As your quote above, this is the right movie at the right time when one considers the open disregard for the rule of law as well as the acceptance of the murderous animals in the black community of these big cites while vilifying the citizens who defenfd them selves

  6. The crowd in the theater laughed when the bad guys were splattered – I'm sure half or more were CCW.

  7. So happy to see your reports as I don't do movies. Just part of my misfit persona.

  8. Giving illegals the right to vote… whouldn't that be in state elections only? CA can't change national election rules, can they?

  9. California (and Illinois, as well) will break whatever rules they're allowed to break without consequences. Once an illegal can vote, it would apply to ALL elections since states certify voting results.

  10. It's a cancer that is slowly spreading… Chicago, SFO, Baltimore, NYC, Philly… sigh

  11. Maybe it's time to throw some chlorine in the gene pool – a bit of chemo for the cancer. Because if we as a nation won't do it, some other nation will do it for us. Kipling's City of Brass comes to mind.

  12. I am in an awkward position of having stored my collection offsite so that my son, who is on parole, will have a place to stay.
    That I, a law abiding citizen, find myself in a situation like this enrages me.
    I walk the street feeling crippled by an outrageous overreach of government.

  13. I 2nd Brandon's motion and have to say several phrases stand out.

    "infinitely corrupt" and "kinetic point of contact."

    They seem to belong together, somehow.

    Good sermon.

  14. My sermonettes are not professional grade. Not enough fire and brimstone to strike fear into the hearts of sinners.

    Then there's the Billy Joel approach:

    "They say there's a heaven for those who will wait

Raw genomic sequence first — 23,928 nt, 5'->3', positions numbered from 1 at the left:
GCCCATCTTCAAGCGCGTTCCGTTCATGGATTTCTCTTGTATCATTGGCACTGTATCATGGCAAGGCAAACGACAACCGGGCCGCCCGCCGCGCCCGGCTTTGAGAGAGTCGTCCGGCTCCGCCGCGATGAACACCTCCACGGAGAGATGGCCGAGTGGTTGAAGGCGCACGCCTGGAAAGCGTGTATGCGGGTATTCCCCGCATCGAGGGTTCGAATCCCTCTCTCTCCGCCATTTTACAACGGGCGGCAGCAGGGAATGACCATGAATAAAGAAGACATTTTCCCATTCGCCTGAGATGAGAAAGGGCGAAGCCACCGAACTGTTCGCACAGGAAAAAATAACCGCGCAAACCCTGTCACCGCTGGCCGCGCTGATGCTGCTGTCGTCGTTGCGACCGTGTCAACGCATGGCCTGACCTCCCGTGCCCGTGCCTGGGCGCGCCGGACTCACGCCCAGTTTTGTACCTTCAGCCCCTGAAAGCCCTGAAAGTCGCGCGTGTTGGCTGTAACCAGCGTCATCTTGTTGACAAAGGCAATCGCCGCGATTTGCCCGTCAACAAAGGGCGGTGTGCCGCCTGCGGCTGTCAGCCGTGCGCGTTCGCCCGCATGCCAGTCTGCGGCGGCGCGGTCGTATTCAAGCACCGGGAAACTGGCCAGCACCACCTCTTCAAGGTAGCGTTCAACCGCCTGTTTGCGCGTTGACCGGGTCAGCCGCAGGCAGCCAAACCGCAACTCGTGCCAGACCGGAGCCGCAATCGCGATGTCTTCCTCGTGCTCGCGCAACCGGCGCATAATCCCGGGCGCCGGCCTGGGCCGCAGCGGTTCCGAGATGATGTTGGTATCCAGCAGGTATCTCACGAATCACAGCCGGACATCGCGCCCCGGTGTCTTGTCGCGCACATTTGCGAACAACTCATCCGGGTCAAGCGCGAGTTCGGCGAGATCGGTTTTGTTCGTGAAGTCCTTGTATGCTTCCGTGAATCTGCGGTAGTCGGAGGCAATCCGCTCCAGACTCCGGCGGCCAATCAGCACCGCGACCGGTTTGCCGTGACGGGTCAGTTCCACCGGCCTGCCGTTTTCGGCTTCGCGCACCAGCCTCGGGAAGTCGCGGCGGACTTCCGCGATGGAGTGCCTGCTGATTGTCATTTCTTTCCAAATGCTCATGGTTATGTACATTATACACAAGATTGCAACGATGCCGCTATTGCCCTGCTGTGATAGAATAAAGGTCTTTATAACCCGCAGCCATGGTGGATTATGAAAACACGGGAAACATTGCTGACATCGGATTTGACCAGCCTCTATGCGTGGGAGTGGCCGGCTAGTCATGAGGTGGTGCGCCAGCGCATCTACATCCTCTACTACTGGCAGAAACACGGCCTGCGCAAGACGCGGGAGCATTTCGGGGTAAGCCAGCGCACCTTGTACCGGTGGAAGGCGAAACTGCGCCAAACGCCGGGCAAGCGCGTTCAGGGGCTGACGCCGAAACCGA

Some say it's better but I say it ain't
    I'd rather laugh with the sinners than cry with the saints
    The sinners are much more fun"

  15. >I suspect that Mike C would have shot first and ended the fight right there

    You give more me credit for competent mayhem than I merit, I am sure. Besides, I would never consider using force and violence against another human being. Never. As I aspire to be a good and moral person by the standards of our cultural elite, I declare that the life of a would-be rapist or murderer is of exactly equal value to that of anyone else, especially someone I love. Because THAT is the morality of our soi disant elite. Therefore I would not ever shoot first. I would however engage in constructive and supportive dialog, appealing to the better nature of those who might seek to harm me or mine. Since such "bad" people are merely acting out because of the psychological burden of the racism, classism, homophobia, and islamophobia under which they suffer, I am certain that we swiftly would be able to settle our differences and enjoy a big group hug. :-)

    On a personal note, traveling, hence this late "reply". The flight I am waiting for (I'm at the gate now) has historically been full of exceptionally short and squatty people from the subcontinent, men bearded and women in head scarves. (Boarding is always a succulent experience due to people having no idea how to stow their luggage, and in some cases being too short to actually reach the overhead bins. The utter lack of English is also a problem.) Anyway, due to reasons unclear to me, for some reason on this particular flight there are about a dozen pretty and fit-appearing young American women. While visually this is definitely an improvement over the usual, the perkiness and giggling is getting on my nerves. Which just goes to show that I am a terrible curmudgeon unsatisfied with anything. At least on an hour's sleep. Boarding — gotta run.